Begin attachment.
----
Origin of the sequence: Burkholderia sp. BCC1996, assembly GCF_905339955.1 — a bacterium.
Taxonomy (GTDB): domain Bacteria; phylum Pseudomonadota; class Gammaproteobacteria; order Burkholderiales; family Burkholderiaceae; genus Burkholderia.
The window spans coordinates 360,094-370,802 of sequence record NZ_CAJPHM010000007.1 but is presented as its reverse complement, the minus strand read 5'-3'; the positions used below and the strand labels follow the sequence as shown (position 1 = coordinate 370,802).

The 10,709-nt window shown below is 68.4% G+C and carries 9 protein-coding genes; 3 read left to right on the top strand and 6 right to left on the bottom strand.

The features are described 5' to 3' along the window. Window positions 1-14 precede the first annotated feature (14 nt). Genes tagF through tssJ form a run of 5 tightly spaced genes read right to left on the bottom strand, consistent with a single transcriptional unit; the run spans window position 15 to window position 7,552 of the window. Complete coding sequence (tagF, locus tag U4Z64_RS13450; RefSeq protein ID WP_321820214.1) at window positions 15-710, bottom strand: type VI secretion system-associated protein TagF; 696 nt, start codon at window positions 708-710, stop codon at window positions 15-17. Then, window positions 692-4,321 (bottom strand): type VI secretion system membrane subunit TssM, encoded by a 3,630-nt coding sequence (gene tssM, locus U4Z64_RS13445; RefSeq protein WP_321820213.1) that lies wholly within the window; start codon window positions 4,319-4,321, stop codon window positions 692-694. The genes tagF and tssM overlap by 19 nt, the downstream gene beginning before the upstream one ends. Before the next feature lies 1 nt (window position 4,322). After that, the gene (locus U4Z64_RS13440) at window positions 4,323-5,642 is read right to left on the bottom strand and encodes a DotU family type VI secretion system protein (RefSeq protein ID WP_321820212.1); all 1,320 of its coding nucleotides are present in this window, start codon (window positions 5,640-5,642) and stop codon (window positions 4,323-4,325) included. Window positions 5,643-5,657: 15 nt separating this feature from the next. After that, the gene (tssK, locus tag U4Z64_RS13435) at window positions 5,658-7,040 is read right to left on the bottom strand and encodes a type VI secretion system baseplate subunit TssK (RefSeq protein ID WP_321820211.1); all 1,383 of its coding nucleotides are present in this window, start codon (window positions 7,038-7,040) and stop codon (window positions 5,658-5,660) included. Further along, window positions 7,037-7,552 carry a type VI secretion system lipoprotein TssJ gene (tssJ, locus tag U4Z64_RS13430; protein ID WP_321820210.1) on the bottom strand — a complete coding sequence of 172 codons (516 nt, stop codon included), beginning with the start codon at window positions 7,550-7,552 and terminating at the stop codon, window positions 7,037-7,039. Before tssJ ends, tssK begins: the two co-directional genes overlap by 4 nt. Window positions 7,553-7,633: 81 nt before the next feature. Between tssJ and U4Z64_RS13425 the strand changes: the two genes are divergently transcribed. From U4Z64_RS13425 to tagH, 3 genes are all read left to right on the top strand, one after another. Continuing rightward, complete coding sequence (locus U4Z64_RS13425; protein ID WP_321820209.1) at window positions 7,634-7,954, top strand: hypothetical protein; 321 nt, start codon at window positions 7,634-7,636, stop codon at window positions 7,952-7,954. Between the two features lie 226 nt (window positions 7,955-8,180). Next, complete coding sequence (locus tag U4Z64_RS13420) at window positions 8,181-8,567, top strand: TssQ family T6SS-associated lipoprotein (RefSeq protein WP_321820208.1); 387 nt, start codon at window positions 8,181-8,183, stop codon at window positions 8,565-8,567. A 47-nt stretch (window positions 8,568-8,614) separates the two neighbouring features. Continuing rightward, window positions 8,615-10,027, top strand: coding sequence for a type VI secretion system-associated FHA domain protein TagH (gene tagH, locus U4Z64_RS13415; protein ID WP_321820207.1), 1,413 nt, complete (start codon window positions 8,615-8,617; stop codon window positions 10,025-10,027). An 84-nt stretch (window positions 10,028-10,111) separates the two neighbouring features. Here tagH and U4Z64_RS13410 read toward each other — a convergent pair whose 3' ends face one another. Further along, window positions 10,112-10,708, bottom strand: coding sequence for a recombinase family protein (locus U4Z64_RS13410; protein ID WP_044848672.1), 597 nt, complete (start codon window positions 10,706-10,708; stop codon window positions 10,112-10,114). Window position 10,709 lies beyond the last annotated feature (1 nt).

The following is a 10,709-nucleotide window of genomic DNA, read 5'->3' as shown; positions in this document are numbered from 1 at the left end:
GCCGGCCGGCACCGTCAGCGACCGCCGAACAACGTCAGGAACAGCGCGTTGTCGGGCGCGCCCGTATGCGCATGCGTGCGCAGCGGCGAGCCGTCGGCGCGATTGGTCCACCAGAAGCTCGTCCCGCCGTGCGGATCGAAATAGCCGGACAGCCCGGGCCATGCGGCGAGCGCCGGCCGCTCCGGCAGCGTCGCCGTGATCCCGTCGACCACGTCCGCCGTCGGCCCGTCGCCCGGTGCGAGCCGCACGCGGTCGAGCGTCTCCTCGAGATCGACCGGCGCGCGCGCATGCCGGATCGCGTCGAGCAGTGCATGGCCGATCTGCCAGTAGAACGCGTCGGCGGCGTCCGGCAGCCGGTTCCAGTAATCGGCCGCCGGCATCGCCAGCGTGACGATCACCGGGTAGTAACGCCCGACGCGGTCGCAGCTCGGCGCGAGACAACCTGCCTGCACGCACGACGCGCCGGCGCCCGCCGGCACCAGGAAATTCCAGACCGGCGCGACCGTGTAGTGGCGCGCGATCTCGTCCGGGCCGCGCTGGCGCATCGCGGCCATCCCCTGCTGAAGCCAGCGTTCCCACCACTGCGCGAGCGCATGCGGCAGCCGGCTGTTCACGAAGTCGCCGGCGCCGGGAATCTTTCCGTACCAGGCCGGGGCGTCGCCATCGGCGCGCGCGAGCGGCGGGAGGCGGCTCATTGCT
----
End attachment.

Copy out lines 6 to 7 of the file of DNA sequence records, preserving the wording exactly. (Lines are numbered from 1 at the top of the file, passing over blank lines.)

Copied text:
The following is a 10,709-nucleotide window of genomic DNA, read 5'->3' as shown; positions in this document are numbered from 1 at the left end:
GCCGGCCGGCACCGTCAGCGACCGCCGAACAACGTCAGGAACAGCGCGTTGTCGGGCGCGCCCGTATGCGCATGCGTGCGCAGCGGCGAGCCGTCGGCGCGATTGGTCCACCAGAAGCTCGTCCCGCCGTGCGGATCGAAATAGCCGGACAGCCCGGGCCATGCGGCGAGCGCCGGCCGCTCCGGCAGCGTCGCCGTGATCCCGTCGACCACGTCCGCCGTCGGCCCGTCGCCCGGTGCGAGCCGCACGCGGTCGAGCGTCTCCTCGAGATCGACCGGCGCGCGCGCATGCCGGATCGCGTCGAGCAGTGCATGGCCGATCTGCCAGTAGAACGCGTCGGCGGCGTCCGGCAGCCGGTTCCAGTAATCGGCCGCCGGCATCGCCAGCGTGACGATCACCGGGTAGTAACGCCCGACGCGGTCGCAGCTCGGCGCGAGACAACCTGCCTGCACGCACGACGCGCCGGCGCCCGCCGGCACCAGGAAATTCCAGACCGGCGCGACCGTGTAGTGGCGCGCGATCTCGTCCGGGCCGCGCTGGCGCATCGCGGCCATCCCCTGCTGAAGCCAGCGTTCCCACCACTGCGCGAGCGCATGCGGCAGCCGGCTGTTCACGAAGTCGCCGGCGCCGGGAATCTTTCCGTACCAGGCCGGGGCGTCGCCATCGGCGCGCGCGAGCGGCGGGAGGCGGCTCATTGCT